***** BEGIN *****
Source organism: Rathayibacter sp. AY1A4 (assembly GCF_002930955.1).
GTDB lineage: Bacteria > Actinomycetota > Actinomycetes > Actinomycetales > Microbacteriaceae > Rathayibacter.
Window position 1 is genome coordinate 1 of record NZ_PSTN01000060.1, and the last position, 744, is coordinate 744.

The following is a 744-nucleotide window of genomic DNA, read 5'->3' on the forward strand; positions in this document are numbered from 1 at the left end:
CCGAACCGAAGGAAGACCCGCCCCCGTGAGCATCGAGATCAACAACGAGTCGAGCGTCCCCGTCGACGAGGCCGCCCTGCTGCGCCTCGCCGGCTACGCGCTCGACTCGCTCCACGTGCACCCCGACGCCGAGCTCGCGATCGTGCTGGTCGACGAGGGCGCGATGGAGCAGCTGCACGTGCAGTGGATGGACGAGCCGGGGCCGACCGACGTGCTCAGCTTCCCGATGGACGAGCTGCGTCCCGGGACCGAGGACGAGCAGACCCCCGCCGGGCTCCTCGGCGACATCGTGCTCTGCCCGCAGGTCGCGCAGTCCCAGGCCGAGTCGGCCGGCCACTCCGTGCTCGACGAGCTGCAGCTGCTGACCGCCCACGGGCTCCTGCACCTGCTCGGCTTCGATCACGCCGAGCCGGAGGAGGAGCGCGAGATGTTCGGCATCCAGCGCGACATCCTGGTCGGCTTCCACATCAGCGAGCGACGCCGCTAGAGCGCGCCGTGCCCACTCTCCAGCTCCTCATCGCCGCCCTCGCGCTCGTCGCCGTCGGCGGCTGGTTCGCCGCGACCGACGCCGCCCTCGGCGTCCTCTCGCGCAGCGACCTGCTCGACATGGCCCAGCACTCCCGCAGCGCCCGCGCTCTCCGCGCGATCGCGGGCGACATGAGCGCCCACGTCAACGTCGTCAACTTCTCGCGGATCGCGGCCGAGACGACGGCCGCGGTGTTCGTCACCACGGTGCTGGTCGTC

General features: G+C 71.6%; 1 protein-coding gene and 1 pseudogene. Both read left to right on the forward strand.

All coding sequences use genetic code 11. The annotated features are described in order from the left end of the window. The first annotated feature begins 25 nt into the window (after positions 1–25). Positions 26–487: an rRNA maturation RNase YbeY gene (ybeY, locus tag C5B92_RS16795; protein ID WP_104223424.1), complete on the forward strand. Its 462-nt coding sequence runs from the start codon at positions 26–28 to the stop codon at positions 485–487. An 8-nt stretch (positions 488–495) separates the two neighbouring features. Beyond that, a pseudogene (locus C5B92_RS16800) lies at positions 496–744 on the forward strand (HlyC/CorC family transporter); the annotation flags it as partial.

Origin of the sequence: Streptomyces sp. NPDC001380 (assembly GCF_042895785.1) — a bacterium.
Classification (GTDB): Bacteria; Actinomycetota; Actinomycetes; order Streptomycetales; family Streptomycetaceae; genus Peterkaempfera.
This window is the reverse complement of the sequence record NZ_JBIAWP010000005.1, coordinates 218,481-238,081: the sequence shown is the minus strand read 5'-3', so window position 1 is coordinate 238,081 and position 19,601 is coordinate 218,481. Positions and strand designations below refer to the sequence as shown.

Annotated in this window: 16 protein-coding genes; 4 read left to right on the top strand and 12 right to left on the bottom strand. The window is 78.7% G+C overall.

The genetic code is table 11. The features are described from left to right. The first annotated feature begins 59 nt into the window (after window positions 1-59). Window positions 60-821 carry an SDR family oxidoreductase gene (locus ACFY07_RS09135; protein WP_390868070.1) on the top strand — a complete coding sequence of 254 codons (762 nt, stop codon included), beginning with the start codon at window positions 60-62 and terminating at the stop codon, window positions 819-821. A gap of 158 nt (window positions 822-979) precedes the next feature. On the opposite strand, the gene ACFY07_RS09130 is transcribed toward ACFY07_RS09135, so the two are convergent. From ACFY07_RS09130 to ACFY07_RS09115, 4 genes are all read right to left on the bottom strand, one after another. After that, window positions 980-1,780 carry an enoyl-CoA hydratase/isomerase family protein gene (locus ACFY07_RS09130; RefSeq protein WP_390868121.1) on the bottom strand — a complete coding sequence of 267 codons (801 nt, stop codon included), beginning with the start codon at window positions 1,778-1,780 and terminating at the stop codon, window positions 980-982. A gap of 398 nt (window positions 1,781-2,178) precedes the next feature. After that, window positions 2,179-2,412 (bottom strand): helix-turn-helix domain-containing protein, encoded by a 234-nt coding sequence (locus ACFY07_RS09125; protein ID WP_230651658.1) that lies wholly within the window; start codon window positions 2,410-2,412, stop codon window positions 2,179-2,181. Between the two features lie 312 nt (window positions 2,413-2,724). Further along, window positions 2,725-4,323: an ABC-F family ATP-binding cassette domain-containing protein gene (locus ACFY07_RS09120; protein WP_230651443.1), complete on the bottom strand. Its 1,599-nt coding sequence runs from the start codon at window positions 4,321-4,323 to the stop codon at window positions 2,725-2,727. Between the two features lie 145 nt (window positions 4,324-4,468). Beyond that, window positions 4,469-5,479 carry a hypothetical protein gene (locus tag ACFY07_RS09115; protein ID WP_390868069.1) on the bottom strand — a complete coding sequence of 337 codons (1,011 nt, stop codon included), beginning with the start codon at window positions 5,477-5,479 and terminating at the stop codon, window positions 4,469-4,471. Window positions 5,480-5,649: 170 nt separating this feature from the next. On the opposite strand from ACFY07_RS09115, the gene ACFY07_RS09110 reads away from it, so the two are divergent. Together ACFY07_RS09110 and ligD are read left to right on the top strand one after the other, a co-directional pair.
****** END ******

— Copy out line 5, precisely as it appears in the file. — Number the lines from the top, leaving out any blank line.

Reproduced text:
CCGAACCGAAGGAAGACCCGCCCCCGTGAGCATCGAGATCAACAACGAGTCGAGCGTCCCCGTCGACGAGGCCGCCCTGCTGCGCCTCGCCGGCTACGCGCTCGACTCGCTCCACGTGCACCCCGACGCCGAGCTCGCGATCGTGCTGGTCGACGAGGGCGCGATGGAGCAGCTGCACGTGCAGTGGATGGACGAGCCGGGGCCGACCGACGTGCTCAGCTTCCCGATGGACGAGCTGCGTCCCGGGACCGAGGACGAGCAGACCCCCGCCGGGCTCCTCGGCGACATCGTGCTCTGCCCGCAGGTCGCGCAGTCCCAGGCCGAGTCGGCCGGCCACTCCGTGCTCGACGAGCTGCAGCTGCTGACCGCCCACGGGCTCCTGCACCTGCTCGGCTTCGATCACGCCGAGCCGGAGGAGGAGCGCGAGATGTTCGGCATCCAGCGCGACATCCTGGTCGGCTTCCACATCAGCGAGCGACGCCGCTAGAGCGCGCCGTGCCCACTCTCCAGCTCCTCATCGCCGCCCTCGCGCTCGTCGCCGTCGGCGGCTGGTTCGCCGCGACCGACGCCGCCCTCGGCGTCCTCTCGCGCAGCGACCTGCTCGACATGGCCCAGCACTCCCGCAGCGCCCGCGCTCTCCGCGCGATCGCGGGCGACATGAGCGCCCACGTCAACGTCGTCAACTTCTCGCGGATCGCGGCCGAGACGACGGCCGCGGTGTTCGTCACCACGGTGCTGGTCGTC